Rule Two: as Shakespeare’s smaller and cruder, but more efficient, wooden theatre proved, a solid background for the actor, a significantly raised platform and wooden surfaces to bounce your voice off gives you flexibility for a more nuanced delivery. That allowed playwrights to craft a more complex poetic language. But audience numbers were much smaller than in classical stone amphitheatres or open air events.
Rules Three to Ten: don’t make people to stand for a long time in an open field with the sun in their eyes listening to complex ideas while a stiff wind is blowing your voice back at you.
I’ve had two recent experiences of the Big Meeting at Durham. Both had too many speeches from a disparate range of people with very different styles of address. It is confusing and detail is soon forgotten. At both events the crowd was said to be over 100 thousand although more for Corbyn than for Milliband, certainly. In previous years, the principal guests and speakers sat on a wide low platform and amplification was minimal. 2018 featured a contemporary rock stage with vast banks of speakers and screens to enable those at the very back to hear and see the Beast of Bolsover in fiery close-up! It was technically better but not much more effective politically, in my view.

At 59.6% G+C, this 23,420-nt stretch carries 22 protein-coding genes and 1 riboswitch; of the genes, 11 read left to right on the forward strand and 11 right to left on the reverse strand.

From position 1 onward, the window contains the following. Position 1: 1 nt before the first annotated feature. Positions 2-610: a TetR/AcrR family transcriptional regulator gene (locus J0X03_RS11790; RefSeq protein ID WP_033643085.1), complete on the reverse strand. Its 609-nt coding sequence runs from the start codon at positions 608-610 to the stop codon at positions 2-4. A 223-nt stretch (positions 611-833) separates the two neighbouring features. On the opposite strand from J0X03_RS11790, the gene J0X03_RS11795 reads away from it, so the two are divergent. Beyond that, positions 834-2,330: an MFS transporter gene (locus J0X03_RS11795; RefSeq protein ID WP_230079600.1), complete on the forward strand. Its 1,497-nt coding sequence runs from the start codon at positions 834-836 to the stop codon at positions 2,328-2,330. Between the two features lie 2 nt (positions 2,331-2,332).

At Durham Miners Gala there is a great deal of extraneous noise to fight from the fairground, drinkers drinking, generators running in burger vans and families with small children having picnics. We can assume that Feargus O’Connor had little of that to contend with? There is also a generally held opinion that before the age of mass literacy, let alone TV and smart phones, most people lived in an oral culture and could therefore be expected to derive more from the spoken word than we can today. Apparently Shakespeare’s actors spoke very fast, but I think Bill’s fine words were often cut short to let people get to the pub or catch the last barge. We certainly very rarely play every word of the longest extant texts today.
However, from my own performances of some of Shakespeare’s language, I have come to respect the very careful shaping of the language to make it easy for the actor to deliver.
“Now is the Winter of our Discontent made Glorious Summer by this Son of York…” (The opening lines of Richard 111). ‘Now’ is a howling open diphthong, ‘is’, ’winter’, ‘discontent’ combine harsh thin sounds and staccato aggression, followed by the mocking cascade of ‘glorious summer’ and the hissing of ‘s’ sounds jammed together in ‘this – son’. Even spoken it sings. All the best rhetorical language does this.